I would say 90 percent of what I described has been paid with development funding, but that is not the story we want, that is not the resilience experience as it is not sustainable. How do we build investment into jobs – green and circular jobs – so that we have a cycle that will enable residents to pay their local taxes and property rates and in turn enable the city to make these investments without external funding?
Let’s talk about how the plan "Transform Freetown" promotes integration across sectors. What sectors are you prioritizing to achieve cross-cutting results?
Our three-year plan for the city is called Transform Freetown. It is four clusters and 11 priority sectors, with the clusters being: resilience, human development, a healthy city and urban mobility. Everything ties into resilience, climate change adaptation and mitigation. It’s recognizing that to deal with these issues you’ve got to look at water, housing, sanitation, job creation and skills development amongst other things. The 11 priority sectors are our commitment to integration and building a sustainable city.
What message do you have for international organizations in terms of how they can support your and other cities to become sustainable?
When you look at climate change action and the Sustainable Development Goals (SDGs), I believe that implementation happens locally, on the ground. To save our climate and world, we need operational action to be taken, as well, of course, as policies at the national level. The point that is made repeatedly by the mayors I talk to is that city governments need access to financial resources, from the private sector as well as institutional development partners. It is so important for subnational governments to have access to development partner funding directly.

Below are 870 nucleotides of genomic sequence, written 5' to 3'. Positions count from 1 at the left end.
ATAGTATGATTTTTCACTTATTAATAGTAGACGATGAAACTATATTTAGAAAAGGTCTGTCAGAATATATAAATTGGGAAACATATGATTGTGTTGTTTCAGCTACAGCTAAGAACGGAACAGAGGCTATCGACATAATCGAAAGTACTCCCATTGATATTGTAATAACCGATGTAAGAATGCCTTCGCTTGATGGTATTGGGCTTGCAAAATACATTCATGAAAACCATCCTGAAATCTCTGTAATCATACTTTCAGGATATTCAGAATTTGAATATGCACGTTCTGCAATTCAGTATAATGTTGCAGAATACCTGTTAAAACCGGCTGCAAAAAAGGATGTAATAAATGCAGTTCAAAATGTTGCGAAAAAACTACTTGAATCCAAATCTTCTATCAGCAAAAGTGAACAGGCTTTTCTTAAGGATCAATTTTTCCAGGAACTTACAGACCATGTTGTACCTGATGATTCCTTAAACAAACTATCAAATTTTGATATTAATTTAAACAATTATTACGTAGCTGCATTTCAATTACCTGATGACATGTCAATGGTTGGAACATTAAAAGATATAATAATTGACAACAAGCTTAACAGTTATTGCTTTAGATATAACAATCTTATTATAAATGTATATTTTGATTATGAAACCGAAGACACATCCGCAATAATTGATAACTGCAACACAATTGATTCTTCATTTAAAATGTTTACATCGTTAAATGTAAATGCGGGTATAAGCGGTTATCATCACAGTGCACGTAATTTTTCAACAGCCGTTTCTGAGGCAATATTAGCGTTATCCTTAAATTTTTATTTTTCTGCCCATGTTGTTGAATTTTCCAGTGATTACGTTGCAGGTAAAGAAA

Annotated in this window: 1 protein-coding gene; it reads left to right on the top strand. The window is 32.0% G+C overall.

Freetown is one of more than 20 cities across Asia, Africa and Latin America working towards a resilient, inclusive, low-carbon urban future as part of UrbanShift, a new Global Environment Facility funded initiative, led by UNEP in partnership with the World Resources Institute (WRI), C40 Cities (C40), ICLEI - Local Governments for Sustainability (ICLEI), the United Nations Development Programme (UNDP), the World Bank, and the Asian Development Bank (ADB).